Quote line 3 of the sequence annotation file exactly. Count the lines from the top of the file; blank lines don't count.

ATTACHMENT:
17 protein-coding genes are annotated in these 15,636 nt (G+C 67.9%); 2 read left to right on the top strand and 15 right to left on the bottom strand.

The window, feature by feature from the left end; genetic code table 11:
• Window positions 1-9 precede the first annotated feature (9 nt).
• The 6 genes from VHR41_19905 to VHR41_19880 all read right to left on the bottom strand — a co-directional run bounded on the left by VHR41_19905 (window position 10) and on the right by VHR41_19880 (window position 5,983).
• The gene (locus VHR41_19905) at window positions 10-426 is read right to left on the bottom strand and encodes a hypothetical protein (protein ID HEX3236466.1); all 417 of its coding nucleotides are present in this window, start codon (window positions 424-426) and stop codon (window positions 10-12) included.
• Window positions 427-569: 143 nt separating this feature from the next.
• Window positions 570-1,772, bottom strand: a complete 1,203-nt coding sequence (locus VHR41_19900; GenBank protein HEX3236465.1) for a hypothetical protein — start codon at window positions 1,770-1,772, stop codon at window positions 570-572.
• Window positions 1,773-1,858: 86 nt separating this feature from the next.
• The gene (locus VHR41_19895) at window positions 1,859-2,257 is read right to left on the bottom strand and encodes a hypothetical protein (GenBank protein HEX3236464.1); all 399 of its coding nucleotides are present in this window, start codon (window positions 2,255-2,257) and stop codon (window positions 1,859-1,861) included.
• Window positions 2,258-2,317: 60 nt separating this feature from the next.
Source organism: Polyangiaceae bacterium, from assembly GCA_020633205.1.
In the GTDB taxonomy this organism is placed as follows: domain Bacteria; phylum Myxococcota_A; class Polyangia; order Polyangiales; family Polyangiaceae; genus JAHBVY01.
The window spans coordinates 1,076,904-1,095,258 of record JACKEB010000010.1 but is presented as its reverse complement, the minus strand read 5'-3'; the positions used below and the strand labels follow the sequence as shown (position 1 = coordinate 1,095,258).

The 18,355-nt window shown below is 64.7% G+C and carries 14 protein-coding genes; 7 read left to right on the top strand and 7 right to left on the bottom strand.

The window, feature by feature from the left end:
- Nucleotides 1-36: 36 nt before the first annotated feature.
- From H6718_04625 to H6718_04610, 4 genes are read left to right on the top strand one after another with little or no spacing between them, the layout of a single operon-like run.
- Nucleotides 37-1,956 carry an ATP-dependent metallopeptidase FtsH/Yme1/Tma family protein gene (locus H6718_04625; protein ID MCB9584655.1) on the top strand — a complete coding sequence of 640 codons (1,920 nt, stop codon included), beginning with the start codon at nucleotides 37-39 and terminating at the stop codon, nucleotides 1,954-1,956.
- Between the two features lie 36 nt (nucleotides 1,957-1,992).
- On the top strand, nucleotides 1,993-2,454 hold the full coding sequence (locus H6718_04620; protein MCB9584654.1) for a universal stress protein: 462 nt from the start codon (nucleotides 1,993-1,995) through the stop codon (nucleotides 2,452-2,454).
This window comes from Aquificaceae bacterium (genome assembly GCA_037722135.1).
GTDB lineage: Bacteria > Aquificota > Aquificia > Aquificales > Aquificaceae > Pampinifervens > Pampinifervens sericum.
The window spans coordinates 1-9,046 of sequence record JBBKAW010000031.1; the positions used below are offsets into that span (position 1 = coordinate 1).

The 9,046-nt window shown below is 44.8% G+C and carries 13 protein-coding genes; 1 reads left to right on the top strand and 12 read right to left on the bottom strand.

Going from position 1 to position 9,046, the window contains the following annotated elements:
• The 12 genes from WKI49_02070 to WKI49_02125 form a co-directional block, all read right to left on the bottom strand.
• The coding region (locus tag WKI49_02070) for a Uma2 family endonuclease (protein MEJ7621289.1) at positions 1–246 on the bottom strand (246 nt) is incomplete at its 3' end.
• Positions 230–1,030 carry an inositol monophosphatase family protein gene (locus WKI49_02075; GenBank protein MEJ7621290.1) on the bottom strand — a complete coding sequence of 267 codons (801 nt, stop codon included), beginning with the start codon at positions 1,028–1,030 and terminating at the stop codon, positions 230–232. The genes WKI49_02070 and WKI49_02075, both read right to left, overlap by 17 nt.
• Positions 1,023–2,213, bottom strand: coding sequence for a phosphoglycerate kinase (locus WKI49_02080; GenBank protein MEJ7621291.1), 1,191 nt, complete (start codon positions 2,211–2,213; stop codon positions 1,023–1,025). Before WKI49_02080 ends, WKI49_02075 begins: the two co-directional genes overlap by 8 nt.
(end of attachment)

• Window positions 1-9 precede the first annotated feature (9 nt).